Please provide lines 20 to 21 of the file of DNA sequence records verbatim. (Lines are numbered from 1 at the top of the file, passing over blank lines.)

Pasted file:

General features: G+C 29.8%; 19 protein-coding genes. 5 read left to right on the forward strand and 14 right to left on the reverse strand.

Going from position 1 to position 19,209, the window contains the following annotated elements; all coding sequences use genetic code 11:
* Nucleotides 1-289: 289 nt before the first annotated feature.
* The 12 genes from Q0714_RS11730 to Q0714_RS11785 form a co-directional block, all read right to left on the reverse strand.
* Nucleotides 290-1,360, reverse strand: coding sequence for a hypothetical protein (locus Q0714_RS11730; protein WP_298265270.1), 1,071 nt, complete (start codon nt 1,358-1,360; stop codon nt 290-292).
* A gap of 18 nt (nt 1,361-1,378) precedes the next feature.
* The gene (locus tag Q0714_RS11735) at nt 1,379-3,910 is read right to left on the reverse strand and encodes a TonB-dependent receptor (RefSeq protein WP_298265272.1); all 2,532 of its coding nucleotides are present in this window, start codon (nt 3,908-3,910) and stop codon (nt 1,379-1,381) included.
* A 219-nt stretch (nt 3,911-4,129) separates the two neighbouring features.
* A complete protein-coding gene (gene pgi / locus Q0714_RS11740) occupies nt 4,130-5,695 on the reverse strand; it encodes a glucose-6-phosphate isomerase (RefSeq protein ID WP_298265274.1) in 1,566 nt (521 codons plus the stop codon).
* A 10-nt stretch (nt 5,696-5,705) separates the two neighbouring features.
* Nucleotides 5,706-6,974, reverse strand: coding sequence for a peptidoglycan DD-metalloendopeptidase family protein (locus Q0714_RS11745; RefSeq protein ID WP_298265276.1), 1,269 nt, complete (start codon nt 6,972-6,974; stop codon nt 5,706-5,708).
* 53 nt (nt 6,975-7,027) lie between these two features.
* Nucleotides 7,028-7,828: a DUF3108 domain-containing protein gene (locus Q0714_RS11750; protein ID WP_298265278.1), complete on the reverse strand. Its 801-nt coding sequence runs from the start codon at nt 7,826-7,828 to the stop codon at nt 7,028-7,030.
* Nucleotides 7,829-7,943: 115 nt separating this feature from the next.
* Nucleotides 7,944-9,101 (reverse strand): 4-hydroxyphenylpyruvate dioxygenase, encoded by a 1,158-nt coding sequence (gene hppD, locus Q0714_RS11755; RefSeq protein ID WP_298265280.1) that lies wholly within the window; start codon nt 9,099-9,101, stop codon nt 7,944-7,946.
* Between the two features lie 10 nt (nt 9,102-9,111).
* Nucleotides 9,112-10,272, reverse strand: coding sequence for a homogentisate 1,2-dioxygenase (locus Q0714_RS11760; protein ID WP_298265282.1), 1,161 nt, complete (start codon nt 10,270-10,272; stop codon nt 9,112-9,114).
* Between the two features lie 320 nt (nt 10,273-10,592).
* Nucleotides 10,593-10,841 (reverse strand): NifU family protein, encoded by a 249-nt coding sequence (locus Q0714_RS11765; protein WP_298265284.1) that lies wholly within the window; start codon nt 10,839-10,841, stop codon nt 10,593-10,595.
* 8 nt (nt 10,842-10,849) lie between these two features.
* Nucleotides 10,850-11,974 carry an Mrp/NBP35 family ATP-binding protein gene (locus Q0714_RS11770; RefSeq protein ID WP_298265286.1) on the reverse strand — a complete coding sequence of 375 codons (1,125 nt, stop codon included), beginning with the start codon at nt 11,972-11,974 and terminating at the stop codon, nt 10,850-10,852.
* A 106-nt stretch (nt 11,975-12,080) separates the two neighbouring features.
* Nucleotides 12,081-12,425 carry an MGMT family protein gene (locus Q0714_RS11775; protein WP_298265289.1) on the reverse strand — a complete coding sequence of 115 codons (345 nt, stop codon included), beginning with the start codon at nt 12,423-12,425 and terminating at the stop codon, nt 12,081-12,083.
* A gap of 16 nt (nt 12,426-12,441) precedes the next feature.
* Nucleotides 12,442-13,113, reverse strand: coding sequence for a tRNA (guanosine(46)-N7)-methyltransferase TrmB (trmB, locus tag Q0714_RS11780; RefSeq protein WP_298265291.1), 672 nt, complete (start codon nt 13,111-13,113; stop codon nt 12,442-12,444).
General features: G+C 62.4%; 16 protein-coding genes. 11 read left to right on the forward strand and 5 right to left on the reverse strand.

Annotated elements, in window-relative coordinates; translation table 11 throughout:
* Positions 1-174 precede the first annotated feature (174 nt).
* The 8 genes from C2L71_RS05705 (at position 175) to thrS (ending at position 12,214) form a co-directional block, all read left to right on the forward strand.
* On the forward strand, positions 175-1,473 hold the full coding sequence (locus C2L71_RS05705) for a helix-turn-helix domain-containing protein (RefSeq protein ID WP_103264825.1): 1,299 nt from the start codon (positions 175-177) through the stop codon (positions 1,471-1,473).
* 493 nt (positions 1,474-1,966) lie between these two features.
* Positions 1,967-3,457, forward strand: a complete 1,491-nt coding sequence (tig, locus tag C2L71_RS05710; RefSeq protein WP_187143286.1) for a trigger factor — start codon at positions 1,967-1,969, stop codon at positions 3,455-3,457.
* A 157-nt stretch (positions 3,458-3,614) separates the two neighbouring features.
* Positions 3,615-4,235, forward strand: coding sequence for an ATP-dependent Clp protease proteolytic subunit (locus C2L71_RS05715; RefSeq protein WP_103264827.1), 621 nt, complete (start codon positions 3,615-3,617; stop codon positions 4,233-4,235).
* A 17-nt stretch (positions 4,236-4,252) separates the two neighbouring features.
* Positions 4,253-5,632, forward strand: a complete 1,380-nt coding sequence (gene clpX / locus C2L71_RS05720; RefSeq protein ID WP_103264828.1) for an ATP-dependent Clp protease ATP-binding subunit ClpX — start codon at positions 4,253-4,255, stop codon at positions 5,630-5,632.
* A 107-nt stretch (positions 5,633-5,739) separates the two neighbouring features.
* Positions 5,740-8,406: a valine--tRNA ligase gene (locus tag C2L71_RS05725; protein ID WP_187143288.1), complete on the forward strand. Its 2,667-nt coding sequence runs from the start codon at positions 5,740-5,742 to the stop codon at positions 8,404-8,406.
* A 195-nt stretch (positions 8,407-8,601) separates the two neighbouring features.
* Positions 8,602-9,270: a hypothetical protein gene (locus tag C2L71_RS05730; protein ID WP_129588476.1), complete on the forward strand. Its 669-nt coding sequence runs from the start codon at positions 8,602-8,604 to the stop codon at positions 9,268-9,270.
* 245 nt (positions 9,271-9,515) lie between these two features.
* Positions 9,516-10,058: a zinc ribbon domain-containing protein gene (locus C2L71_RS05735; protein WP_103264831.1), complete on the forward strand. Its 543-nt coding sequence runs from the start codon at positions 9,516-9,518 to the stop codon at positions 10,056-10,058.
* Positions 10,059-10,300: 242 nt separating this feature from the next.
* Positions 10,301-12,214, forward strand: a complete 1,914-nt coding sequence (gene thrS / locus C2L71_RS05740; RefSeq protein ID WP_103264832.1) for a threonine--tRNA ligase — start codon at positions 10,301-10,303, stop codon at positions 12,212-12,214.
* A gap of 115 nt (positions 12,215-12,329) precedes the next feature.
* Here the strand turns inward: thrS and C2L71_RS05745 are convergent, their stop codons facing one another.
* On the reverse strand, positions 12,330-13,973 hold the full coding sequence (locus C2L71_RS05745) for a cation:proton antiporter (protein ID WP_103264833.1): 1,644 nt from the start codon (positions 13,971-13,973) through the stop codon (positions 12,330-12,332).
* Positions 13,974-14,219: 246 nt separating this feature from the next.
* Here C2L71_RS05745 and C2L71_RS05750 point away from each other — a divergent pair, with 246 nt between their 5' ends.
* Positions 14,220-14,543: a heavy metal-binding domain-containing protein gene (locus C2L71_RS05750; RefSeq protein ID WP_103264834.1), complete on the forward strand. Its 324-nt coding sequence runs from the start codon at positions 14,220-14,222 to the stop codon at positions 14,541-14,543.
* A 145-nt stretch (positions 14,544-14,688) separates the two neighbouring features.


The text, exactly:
* 8 nt (nt 10,842-10,849) lie between these two features.
* Nucleotides 10,850-11,974 carry an Mrp/NBP35 family ATP-binding protein gene (locus Q0714_RS11770; RefSeq protein ID WP_298265286.1) on the reverse strand — a complete coding sequence of 375 codons (1,125 nt, stop codon included), beginning with the start codon at nt 11,972-11,974 and terminating at the stop codon, nt 10,850-10,852.